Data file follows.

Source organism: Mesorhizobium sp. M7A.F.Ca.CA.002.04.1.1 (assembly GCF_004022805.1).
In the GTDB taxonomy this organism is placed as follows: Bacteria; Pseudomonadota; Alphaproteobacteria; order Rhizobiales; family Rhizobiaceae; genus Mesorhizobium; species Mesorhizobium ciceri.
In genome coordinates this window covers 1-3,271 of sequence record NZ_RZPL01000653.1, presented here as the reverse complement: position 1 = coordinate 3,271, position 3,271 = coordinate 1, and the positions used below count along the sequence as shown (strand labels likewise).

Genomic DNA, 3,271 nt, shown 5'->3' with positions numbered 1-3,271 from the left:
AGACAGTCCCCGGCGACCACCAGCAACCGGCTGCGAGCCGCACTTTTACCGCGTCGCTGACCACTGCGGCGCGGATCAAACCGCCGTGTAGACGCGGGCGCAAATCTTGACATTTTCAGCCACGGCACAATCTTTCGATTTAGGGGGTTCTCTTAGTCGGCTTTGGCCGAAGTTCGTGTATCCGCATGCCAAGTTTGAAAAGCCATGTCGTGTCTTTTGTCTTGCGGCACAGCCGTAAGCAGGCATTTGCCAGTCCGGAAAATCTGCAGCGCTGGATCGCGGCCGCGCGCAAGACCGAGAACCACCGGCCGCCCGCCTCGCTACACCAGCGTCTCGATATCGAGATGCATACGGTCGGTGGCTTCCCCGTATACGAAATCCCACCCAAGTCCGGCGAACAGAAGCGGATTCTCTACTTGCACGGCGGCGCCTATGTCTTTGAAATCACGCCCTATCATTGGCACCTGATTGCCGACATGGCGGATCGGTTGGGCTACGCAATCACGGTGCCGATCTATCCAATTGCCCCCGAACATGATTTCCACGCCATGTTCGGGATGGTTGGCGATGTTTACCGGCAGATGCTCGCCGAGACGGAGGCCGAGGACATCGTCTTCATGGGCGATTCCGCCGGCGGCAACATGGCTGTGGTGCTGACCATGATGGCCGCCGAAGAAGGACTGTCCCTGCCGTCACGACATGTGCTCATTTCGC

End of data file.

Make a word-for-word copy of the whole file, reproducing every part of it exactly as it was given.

Source organism: Mesorhizobium sp. M7A.F.Ca.CA.002.04.1.1 (assembly GCF_004022805.1).
In the GTDB taxonomy this organism is placed as follows: Bacteria; Pseudomonadota; Alphaproteobacteria; order Rhizobiales; family Rhizobiaceae; genus Mesorhizobium; species Mesorhizobium ciceri.
In genome coordinates this window covers 1-3,271 of sequence record NZ_RZPL01000653.1, presented here as the reverse complement: position 1 = coordinate 3,271, position 3,271 = coordinate 1, and the positions used below count along the sequence as shown (strand labels likewise).

Genomic DNA, 3,271 nt, shown 5'->3' with positions numbered 1-3,271 from the left:
AGACAGTCCCCGGCGACCACCAGCAACCGGCTGCGAGCCGCACTTTTACCGCGTCGCTGACCACTGCGGCGCGGATCAAACCGCCGTGTAGACGCGGGCGCAAATCTTGACATTTTCAGCCACGGCACAATCTTTCGATTTAGGGGGTTCTCTTAGTCGGCTTTGGCCGAAGTTCGTGTATCCGCATGCCAAGTTTGAAAAGCCATGTCGTGTCTTTTGTCTTGCGGCACAGCCGTAAGCAGGCATTTGCCAGTCCGGAAAATCTGCAGCGCTGGATCGCGGCCGCGCGCAAGACCGAGAACCACCGGCCGCCCGCCTCGCTACACCAGCGTCTCGATATCGAGATGCATACGGTCGGTGGCTTCCCCGTATACGAAATCCCACCCAAGTCCGGCGAACAGAAGCGGATTCTCTACTTGCACGGCGGCGCCTATGTCTTTGAAATCACGCCCTATCATTGGCACCTGATTGCCGACATGGCGGATCGGTTGGGCTACGCAATCACGGTGCCGATCTATCCAATTGCCCCCGAACATGATTTCCACGCCATGTTCGGGATGGTTGGCGATGTTTACCGGCAGATGCTCGCCGAGACGGAGGCCGAGGACATCGTCTTCATGGGCGATTCCGCCGGCGGCAACATGGCTGTGGTGCTGACCATGATGGCCGCCGAAGAAGGACTGTCCCTGCCGTCACGACATGTGCTCATTTCGC